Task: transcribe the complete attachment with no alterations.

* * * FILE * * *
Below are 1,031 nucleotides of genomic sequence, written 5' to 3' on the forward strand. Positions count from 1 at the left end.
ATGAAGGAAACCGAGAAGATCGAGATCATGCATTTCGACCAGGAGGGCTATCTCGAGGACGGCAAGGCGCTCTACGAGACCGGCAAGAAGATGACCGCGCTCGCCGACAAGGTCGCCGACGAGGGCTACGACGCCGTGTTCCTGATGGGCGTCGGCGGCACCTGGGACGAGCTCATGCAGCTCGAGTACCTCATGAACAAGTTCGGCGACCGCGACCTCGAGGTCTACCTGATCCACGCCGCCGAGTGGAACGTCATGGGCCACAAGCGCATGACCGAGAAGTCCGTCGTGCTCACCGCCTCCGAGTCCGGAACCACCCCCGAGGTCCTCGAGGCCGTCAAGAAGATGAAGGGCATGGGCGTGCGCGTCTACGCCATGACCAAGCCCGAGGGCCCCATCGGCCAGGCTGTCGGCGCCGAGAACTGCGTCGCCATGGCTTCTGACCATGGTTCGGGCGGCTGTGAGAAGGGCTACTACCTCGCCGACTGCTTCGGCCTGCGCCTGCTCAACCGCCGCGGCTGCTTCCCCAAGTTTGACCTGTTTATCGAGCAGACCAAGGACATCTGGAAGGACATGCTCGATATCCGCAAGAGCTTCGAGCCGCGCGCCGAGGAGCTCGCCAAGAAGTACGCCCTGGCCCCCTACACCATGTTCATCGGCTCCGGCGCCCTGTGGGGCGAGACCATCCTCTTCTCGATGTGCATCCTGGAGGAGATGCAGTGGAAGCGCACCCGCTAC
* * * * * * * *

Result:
Below are 1,031 nucleotides of genomic sequence, written 5' to 3' on the forward strand. Positions count from 1 at the left end.
ATGAAGGAAACCGAGAAGATCGAGATCATGCATTTCGACCAGGAGGGCTATCTCGAGGACGGCAAGGCGCTCTACGAGACCGGCAAGAAGATGACCGCGCTCGCCGACAAGGTCGCCGACGAGGGCTACGACGCCGTGTTCCTGATGGGCGTCGGCGGCACCTGGGACGAGCTCATGCAGCTCGAGTACCTCATGAACAAGTTCGGCGACCGCGACCTCGAGGTCTACCTGATCCACGCCGCCGAGTGGAACGTCATGGGCCACAAGCGCATGACCGAGAAGTCCGTCGTGCTCACCGCCTCCGAGTCCGGAACCACCCCCGAGGTCCTCGAGGCCGTCAAGAAGATGAAGGGCATGGGCGTGCGCGTCTACGCCATGACCAAGCCCGAGGGCCCCATCGGCCAGGCTGTCGGCGCCGAGAACTGCGTCGCCATGGCTTCTGACCATGGTTCGGGCGGCTGTGAGAAGGGCTACTACCTCGCCGACTGCTTCGGCCTGCGCCTGCTCAACCGCCGCGGCTGCTTCCCCAAGTTTGACCTGTTTATCGAGCAGACCAAGGACATCTGGAAGGACATGCTCGATATCCGCAAGAGCTTCGAGCCGCGCGCCGAGGAGCTCGCCAAGAAGTACGCCCTGGCCCCCTACACCATGTTCATCGGCTCCGGCGCCCTGTGGGGCGAGACCATCCTCTTCTCGATGTGCATCCTGGAGGAGATGCAGTGGAAGCGCACCCGCTAC